Early morning mist at Lago Linda Hide-away

The ‘season’ at the Red is remarkable short but by November connies are usually just about perfect. We stayed in a cabin at Lago Linda’s, less than five miles from the Motherlode, and the morning light on the lake there was staggering. The first shot was taken as the temps started to dip down.

A wintery morning at Lago Linda’s

My second image at Lago Linda was captured the morning after we had a 20 degree (centigrade) drop in ambient temps and 5cms of snow overnight!

Manny pulling down hard on Zookeeper (5.14b) at The Zoo

My final image is a perfect example that not every climb in The Red is on a jug-ladder, far from it in fact. The Zoo, close to Miguel’s, is one venue that has some pretty gnarly intense routes; here’s a shot of Manny pulling pretty darned hard on Zookeeper (5.14b/F8b+).

Here’s to Twenty Twenty then!

Also posted in Bouldering, Climbing, General, Running, Travel, Year Roundup

Nov 2nd: Autumn Colours

Autumn is being very kind to us this year with some cracking scenes and wonderful colours around every corner. It’s great getting out at for family walks over weekends/half term etc. – nothing finer that stretching the legs out in the Peak. It always raises a conundrum for me photographically.

DSC_7860_lo resWhilst I’d love to linger and really get stuck in photographically I stay ‘run and gun’ shooting with one lens and no tripod. Photography, like most of life, is a compromise; better to take a shot with limitations rather than not shoot at all in my book. Here are a few images from recent trips – all taken with D800 plus one lens (usually the 24-70 F2.8) and all on the hoof…

River Derwent upstream of GrindlefordTree under autumn skyTrees, Walls and Leaves in GrindlefordAcer ColoursWhitely Wood, SheffieldHeron in pond, Whitely Wood, SheffieldFungiiFungiiThat Crag again - Popular End of Stanage

Also posted in Photography

Dec 18th: And the winner to the spot the DSLR image is…

And the winner to the spot the DSLR image is Matthew Vernon who, along with Rob Johnson, scored three correct answers…

Matthew emailed to say; “at the resolution you posted to your blog, there’s nothing to choose between the pictures quality-wise. So I’m afraid I guessed the difference based on what you said: the twoSheffieldParkphotos looked to have been taken on the same occasion, so I figured were the same camera. And the wreath image is a more “arty” shot, so I figured that would be the DSLR shot, and the two outside ones were smart phone pictures”. Neat deduction Matthew using the circumstantial evidence!

By comparison, Rob went down a photographic route for his analysis; “After looking closely at all three photos, I would say the wreath is the one taken with the DSLR. My reasoning is, even though all three images show an impressive level of detail, the wreath shows much more clarity and definition in the black areas of the image; for example, the letterbox. The image is much more crisp in its detail. Having said that, the 2 woodland shots are both very clear, with good colours and no discernible distortions or fringing that you might expect from such a small lens as that found on a smartphone”. I wouldn’t disagree with any of those observations Rob.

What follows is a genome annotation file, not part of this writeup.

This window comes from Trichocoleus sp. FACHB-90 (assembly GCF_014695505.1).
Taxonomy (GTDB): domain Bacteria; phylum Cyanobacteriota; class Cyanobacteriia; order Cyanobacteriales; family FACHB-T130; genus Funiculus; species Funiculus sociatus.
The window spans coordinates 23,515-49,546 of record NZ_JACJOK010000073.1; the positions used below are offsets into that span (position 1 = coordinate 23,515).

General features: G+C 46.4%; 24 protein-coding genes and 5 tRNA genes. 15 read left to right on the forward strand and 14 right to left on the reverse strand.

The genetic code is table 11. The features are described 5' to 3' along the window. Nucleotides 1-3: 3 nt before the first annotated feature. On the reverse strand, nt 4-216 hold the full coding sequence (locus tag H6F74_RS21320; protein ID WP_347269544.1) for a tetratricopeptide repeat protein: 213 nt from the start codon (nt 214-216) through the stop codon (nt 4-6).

Steve Crowe also got in touch from the North East and offered his reasoning behind his two out of three correct answers; “The first two were taken for the purpose of comparing the cameras, the third was a red herring! I like the first two but not keen on the third.

1. Woodland Path – Phone
Great shades of brown with a hint of green and a splash of blue. Lots of detail to pick out. Crouched down to add an interesting foreground detail but essentially on a walk in the woods with the phone.

2. Tree Roots – DSLR
My favourite. Great shades of mostly one colour, superb composition, making me look at something that I could have walked past and not noticed. Great shades of brown and a few flecks of green. Left me wondering what the photographer was thinking at that moment, why did he stop?

3. Wreath – Phone
It looks a fairly flat image with nice colours but little composition, looks like it was taken on the spur of the moment. Nice enough but didn’t grab my attention.

So all interesting thoughts and my thanks guys for getting in touch and getting involved in the fun. And as it’s Xmas I’ll beef-up my intended prize giving and fire each of you all a copy of the calendar via Postman Pat!

Finally, I think that this little exercise has triggered a line of thinking for me and I’ll be posting a bit more on this exploring the idea of smart phone v’s DSLR shooting so please stay tuned. Meanwhile, here’s another shot from my Sheffield Park expedition over the weekend – and yes, this is another smart phone capture. This, by the way, is Chelsea Park which is the same park used by a certain Jessica Ennis for training runs…

Also posted in KSP Publications, Photography

June 25th : OTR Comes to Sheff…

After months of hype the Olympic Torch Relay rumbled down Eccey Road tonight into Sheffield. The sun was shining and the Hunter’s Bar area was rammed and there was a real carnival atmosphere – folks had a reet good time. It would have been rude not to nip down and take a gander…